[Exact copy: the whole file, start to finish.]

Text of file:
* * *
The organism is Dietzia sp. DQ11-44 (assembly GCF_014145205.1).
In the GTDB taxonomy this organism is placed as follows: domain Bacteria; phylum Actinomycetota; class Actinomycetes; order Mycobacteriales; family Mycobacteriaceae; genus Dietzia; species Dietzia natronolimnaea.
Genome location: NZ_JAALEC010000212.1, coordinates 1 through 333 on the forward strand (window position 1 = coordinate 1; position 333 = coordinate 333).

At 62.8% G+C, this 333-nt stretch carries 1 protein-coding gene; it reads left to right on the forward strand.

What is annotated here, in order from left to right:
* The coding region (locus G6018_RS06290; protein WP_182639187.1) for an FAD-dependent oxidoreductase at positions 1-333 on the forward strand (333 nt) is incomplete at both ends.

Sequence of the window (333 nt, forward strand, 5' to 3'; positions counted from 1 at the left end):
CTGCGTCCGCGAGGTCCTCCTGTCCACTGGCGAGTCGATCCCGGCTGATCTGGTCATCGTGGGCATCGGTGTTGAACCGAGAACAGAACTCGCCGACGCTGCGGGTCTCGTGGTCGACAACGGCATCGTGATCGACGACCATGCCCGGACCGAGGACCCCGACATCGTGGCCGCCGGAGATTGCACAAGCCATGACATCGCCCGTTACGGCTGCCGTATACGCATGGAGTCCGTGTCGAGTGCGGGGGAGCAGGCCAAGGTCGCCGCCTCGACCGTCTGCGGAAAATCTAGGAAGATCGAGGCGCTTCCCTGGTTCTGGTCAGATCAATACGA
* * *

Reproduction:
The organism is Dietzia sp. DQ11-44 (assembly GCF_014145205.1).
In the GTDB taxonomy this organism is placed as follows: domain Bacteria; phylum Actinomycetota; class Actinomycetes; order Mycobacteriales; family Mycobacteriaceae; genus Dietzia; species Dietzia natronolimnaea.
Genome location: NZ_JAALEC010000212.1, coordinates 1 through 333 on the forward strand (window position 1 = coordinate 1; position 333 = coordinate 333).

At 62.8% G+C, this 333-nt stretch carries 1 protein-coding gene; it reads left to right on the forward strand.

What is annotated here, in order from left to right:
* The coding region (locus G6018_RS06290; protein WP_182639187.1) for an FAD-dependent oxidoreductase at positions 1-333 on the forward strand (333 nt) is incomplete at both ends.

Sequence of the window (333 nt, forward strand, 5' to 3'; positions counted from 1 at the left end):
CTGCGTCCGCGAGGTCCTCCTGTCCACTGGCGAGTCGATCCCGGCTGATCTGGTCATCGTGGGCATCGGTGTTGAACCGAGAACAGAACTCGCCGACGCTGCGGGTCTCGTGGTCGACAACGGCATCGTGATCGACGACCATGCCCGGACCGAGGACCCCGACATCGTGGCCGCCGGAGATTGCACAAGCCATGACATCGCCCGTTACGGCTGCCGTATACGCATGGAGTCCGTGTCGAGTGCGGGGGAGCAGGCCAAGGTCGCCGCCTCGACCGTCTGCGGAAAATCTAGGAAGATCGAGGCGCTTCCCTGGTTCTGGTCAGATCAATACGA